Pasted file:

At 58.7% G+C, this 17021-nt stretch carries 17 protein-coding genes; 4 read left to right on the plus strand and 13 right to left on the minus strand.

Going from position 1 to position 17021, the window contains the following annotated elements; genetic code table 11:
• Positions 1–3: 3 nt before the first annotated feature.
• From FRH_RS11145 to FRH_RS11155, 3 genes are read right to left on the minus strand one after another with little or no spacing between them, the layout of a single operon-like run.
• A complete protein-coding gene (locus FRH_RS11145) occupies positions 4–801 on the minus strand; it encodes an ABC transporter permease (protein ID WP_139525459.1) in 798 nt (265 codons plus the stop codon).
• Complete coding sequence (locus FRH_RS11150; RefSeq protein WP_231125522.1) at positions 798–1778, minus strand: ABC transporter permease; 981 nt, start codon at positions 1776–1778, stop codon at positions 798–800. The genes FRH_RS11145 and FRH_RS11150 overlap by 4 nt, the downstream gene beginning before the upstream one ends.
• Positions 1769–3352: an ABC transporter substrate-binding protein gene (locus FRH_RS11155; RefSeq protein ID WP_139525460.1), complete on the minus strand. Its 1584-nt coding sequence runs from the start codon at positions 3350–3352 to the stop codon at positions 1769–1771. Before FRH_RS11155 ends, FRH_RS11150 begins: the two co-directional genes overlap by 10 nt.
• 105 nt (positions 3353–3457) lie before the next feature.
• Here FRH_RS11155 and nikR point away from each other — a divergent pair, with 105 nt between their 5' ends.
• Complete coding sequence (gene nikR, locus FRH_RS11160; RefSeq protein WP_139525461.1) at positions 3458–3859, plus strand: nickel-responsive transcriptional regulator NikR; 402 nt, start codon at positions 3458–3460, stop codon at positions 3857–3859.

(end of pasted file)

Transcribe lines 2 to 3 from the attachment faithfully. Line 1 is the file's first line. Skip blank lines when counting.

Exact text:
Going from position 1 to position 17021, the window contains the following annotated elements; genetic code table 11:
• Positions 1–3: 3 nt before the first annotated feature.